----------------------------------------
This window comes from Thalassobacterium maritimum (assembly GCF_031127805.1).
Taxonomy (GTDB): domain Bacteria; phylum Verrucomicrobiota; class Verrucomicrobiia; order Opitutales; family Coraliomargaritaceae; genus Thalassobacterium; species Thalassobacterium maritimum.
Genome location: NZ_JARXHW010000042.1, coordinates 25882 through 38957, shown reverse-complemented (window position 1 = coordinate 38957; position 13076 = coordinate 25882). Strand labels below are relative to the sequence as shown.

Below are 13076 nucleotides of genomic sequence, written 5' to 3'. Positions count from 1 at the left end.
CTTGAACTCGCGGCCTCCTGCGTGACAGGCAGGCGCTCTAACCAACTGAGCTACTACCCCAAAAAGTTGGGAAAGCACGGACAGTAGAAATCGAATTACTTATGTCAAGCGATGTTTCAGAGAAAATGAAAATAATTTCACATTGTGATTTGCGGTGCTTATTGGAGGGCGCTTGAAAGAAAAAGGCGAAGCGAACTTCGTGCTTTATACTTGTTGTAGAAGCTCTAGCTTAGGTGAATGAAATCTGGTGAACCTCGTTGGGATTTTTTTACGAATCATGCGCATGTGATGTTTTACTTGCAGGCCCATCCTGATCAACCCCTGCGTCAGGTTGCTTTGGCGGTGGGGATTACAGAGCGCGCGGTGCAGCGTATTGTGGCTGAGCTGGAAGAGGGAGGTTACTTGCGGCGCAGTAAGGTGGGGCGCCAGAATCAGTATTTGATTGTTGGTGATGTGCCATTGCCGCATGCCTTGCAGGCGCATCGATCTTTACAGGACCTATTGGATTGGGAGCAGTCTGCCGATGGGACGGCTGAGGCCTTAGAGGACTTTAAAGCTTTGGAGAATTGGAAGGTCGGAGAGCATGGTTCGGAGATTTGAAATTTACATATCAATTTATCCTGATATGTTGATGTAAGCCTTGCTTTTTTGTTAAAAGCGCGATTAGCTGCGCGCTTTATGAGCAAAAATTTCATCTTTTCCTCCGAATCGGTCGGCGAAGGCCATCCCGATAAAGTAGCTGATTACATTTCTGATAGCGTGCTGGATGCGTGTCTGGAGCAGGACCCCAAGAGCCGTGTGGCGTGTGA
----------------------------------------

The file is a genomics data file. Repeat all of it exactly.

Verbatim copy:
This window comes from Thalassobacterium maritimum (assembly GCF_031127805.1).
Taxonomy (GTDB): domain Bacteria; phylum Verrucomicrobiota; class Verrucomicrobiia; order Opitutales; family Coraliomargaritaceae; genus Thalassobacterium; species Thalassobacterium maritimum.
Genome location: NZ_JARXHW010000042.1, coordinates 25882 through 38957, shown reverse-complemented (window position 1 = coordinate 38957; position 13076 = coordinate 25882). Strand labels below are relative to the sequence as shown.

Below are 13076 nucleotides of genomic sequence, written 5' to 3'. Positions count from 1 at the left end.
CTTGAACTCGCGGCCTCCTGCGTGACAGGCAGGCGCTCTAACCAACTGAGCTACTACCCCAAAAAGTTGGGAAAGCACGGACAGTAGAAATCGAATTACTTATGTCAAGCGATGTTTCAGAGAAAATGAAAATAATTTCACATTGTGATTTGCGGTGCTTATTGGAGGGCGCTTGAAAGAAAAAGGCGAAGCGAACTTCGTGCTTTATACTTGTTGTAGAAGCTCTAGCTTAGGTGAATGAAATCTGGTGAACCTCGTTGGGATTTTTTTACGAATCATGCGCATGTGATGTTTTACTTGCAGGCCCATCCTGATCAACCCCTGCGTCAGGTTGCTTTGGCGGTGGGGATTACAGAGCGCGCGGTGCAGCGTATTGTGGCTGAGCTGGAAGAGGGAGGTTACTTGCGGCGCAGTAAGGTGGGGCGCCAGAATCAGTATTTGATTGTTGGTGATGTGCCATTGCCGCATGCCTTGCAGGCGCATCGATCTTTACAGGACCTATTGGATTGGGAGCAGTCTGCCGATGGGACGGCTGAGGCCTTAGAGGACTTTAAAGCTTTGGAGAATTGGAAGGTCGGAGAGCATGGTTCGGAGATTTGAAATTTACATATCAATTTATCCTGATATGTTGATGTAAGCCTTGCTTTTTTGTTAAAAGCGCGATTAGCTGCGCGCTTTATGAGCAAAAATTTCATCTTTTCCTCCGAATCGGTCGGCGAAGGCCATCCCGATAAAGTAGCTGATTACATTTCTGATAGCGTGCTGGATGCGTGTCTGGAGCAGGACCCCAAGAGCCGTGTGGCGTGTGA